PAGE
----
ManticMoo.COM All Articles Jeff's Articles Scholarly

Evaluation of the Argument of the Will
Review by Jeffrey P. Bigham

Simmias put forth the attunement theory in response to the affinity argument given by Socrates.  This theory attempted to show that Socrates' argument could be applied to the attunement of a musical instrument just as easily as it was applied to the soul.  If correct, it would show an essential connection of the body and soul, which would mean at the very least that the soul is not immortal and would suggest that the soul dies when the body does.

Simmias argued that the attunement of a lyre, for example, is something "unseen and incorporeal and very lovely and divine (38)," which were also characteristics used by Socrates to help show the similarities between the soul and the forms.  Attunement is located in a material object while it itself is immaterial, just like the soul.  If the affinity argument is taken to be correct and applied to this situation, when the instrument is broken, this attunement must still exist, but they agree that this is impossible.  Simmias proposed that the soul itself could be considered to be a type of attunement that helps to keep the body operating correctly and in harmony with itself.  When the physical body gives way, if the soul is some sort of attunement, it would be reasonable to think that it too is destroyed.  Today we might think of this as a program running in a computer.  When the computer is destroyed the program should no longer exists.  If the soul is like a program running on our body then it would be reasonable to think that when the body is destroyed so is the soul.

Eventually Socrates responds to this argument, by first convincing the people present that a person's soul is what rules him.  The parties present agree that if the soul is an attunement then it "would never utter notes opposed to the tensions, relaxations, strikings, and any other affections of its components, but would follow and never dominate them (49)," but Socrates shows that they actually find it working in the opposite manner.  The soul opposes the body in many ways and in many situations.  An example given by Socrates is when a person is thirsty but resists the urge to drink.  He says that if the body were truly an attunement of the body it would not oppose the desires of the body and would instead submit to them, just as an attunement keeps harmony with its physical parts.  Because of this, he says the attunement theory cannot be correct.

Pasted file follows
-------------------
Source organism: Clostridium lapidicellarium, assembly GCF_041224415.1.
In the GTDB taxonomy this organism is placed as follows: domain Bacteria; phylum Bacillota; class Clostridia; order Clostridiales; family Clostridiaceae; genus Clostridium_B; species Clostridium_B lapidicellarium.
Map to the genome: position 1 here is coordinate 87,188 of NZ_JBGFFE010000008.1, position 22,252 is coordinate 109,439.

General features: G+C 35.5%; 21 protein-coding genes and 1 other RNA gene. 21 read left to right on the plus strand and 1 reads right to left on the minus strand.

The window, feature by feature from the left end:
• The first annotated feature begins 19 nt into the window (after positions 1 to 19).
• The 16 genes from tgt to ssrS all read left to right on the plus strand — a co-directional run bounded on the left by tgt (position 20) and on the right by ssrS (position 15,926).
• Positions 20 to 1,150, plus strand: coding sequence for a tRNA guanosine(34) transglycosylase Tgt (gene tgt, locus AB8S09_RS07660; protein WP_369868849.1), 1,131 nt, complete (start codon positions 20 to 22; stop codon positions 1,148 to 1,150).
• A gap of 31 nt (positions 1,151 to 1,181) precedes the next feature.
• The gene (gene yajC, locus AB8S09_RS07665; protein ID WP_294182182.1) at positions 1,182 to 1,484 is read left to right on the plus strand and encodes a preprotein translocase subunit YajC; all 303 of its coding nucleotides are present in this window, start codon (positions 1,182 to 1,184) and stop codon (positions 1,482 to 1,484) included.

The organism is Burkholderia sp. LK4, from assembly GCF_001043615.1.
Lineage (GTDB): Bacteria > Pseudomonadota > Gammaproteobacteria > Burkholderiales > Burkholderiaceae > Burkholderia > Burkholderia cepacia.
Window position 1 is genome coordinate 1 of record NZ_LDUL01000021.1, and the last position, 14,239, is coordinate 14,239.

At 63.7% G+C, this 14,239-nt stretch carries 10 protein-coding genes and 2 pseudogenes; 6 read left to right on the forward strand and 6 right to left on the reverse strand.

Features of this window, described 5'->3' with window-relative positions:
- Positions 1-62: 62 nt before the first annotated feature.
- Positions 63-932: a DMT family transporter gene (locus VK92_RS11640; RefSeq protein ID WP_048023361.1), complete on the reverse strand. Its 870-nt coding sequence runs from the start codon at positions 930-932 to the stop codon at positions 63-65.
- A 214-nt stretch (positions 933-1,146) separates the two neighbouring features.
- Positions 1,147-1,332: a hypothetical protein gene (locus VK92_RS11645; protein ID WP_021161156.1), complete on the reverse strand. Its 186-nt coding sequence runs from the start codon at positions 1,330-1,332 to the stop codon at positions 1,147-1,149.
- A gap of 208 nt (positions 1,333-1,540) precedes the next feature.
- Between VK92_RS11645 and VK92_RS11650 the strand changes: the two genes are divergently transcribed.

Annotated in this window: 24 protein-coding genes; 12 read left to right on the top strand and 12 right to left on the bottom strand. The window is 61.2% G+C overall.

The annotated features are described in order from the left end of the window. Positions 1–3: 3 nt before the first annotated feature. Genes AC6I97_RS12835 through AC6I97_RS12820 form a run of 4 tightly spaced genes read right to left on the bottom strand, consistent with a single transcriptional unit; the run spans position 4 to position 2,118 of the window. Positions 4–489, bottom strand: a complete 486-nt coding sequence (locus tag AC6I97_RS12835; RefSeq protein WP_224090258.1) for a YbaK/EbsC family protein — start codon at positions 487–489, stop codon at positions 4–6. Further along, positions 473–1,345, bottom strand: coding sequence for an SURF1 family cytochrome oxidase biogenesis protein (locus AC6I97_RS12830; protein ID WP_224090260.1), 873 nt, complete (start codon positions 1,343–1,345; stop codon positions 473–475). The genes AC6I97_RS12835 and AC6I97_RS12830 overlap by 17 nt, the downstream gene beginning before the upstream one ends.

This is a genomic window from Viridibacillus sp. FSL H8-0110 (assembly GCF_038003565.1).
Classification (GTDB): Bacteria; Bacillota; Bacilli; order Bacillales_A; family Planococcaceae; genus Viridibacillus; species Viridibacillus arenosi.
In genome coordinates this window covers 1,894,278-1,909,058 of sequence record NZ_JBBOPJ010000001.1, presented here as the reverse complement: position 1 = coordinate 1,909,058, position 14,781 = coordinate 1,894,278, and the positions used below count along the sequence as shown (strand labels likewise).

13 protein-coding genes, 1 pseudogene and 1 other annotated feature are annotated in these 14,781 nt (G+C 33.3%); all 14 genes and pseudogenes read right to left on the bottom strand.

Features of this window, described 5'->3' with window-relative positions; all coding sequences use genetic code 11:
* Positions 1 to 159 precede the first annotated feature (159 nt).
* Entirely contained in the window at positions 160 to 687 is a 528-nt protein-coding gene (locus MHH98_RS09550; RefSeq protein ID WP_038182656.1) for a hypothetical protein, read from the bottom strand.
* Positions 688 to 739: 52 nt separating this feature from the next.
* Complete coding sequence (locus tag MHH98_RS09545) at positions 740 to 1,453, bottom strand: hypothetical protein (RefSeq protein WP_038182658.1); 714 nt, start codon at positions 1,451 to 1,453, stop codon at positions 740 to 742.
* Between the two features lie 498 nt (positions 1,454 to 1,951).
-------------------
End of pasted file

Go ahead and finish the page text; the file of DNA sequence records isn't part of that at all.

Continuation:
Although Socrates' reply to Simmias does seem to be a valid argument, it bases many of its claims on assumptions that the group agreed to but may or may not be true.  For example, Socrates' rebuttal relies on the premise that any attunement by its very nature would not object to the desires of the body, but this does not seem to directly follow from the idea of an attunement.  Tuning an instrument by definition is the manipulation of the physical elements of the instrument in such a way as to limit the natural tendency towards discord.  It should be apparent that the natural state of an instrument is to be untuned, for, if it were not, there would be little reason to tune it at all because it would be so naturally.  Tuning, therefore, can be seen as a type of restriction, much like the restriction the soul sometimes places on the wills of the body.  Just as the attunement of an instrument helps to keep away the unpleasant sounds inherent to its untuned parts alone, so might the soul act to keep the body from succumbing to the natural tendencies of the body.  Because of this reasoning, the soul can be thought of as an attunement and still act to oppose bodily feelings.

Socrates also uses the presumption that the soul is the thing that rules a person in his argument and to support this he gives the examples of not eating when one is hungry and not drinking when one is thirsty.  These are valid examples, but many examples can also be found that support the idea that the soul is ruled by the body and therefore may be a type of attunement.  One such situation in which the soul is ruled by the body is the case of someone attempting to hold their breath until they die of suffocation.  The soul cannot withstand the will of the body as time passes and will eventually submit to it and take a breath.  In the extreme case the body will almost completely silence the view of the soul by fainting before the soul is able to cause death.  Another similar situation occurs when one attempts to hold on to a scalding hot object for a prolonged period of time.  Before long, the body will disregard the will of the soul and let go.  These examples show that the body really is in ultimate control of the soul, although at times it will let the will of the soul take precedence over its own.  This reasoning helps to show that the examples on which Socrates' argument of the will is based are not fully correct, and, therefore, the argument itself cannot be considered completely valid.

Although Socrates' reply to Simmias was for the most part a sound argument, several of the assumptions that he made really don't hold when scrutinized closely.  While the attunement theory itself may also not hold true, this particular argument made by Socrates doesn't succeed in disproving it.

ManticMoo.COM All Articles Jeff's Articles Scholarly